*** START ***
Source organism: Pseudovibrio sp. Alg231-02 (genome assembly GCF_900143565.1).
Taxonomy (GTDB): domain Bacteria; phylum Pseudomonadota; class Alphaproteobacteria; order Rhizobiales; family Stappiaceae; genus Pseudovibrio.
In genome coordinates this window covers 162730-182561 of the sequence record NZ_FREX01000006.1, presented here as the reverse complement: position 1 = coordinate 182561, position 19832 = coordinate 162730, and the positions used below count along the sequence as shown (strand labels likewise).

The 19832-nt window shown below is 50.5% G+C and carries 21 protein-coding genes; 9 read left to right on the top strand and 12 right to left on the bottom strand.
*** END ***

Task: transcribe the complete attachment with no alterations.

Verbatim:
Source organism: Pseudovibrio sp. Alg231-02 (genome assembly GCF_900143565.1).
Taxonomy (GTDB): domain Bacteria; phylum Pseudomonadota; class Alphaproteobacteria; order Rhizobiales; family Stappiaceae; genus Pseudovibrio.
In genome coordinates this window covers 162730-182561 of the sequence record NZ_FREX01000006.1, presented here as the reverse complement: position 1 = coordinate 182561, position 19832 = coordinate 162730, and the positions used below count along the sequence as shown (strand labels likewise).

The 19832-nt window shown below is 50.5% G+C and carries 21 protein-coding genes; 9 read left to right on the top strand and 12 right to left on the bottom strand.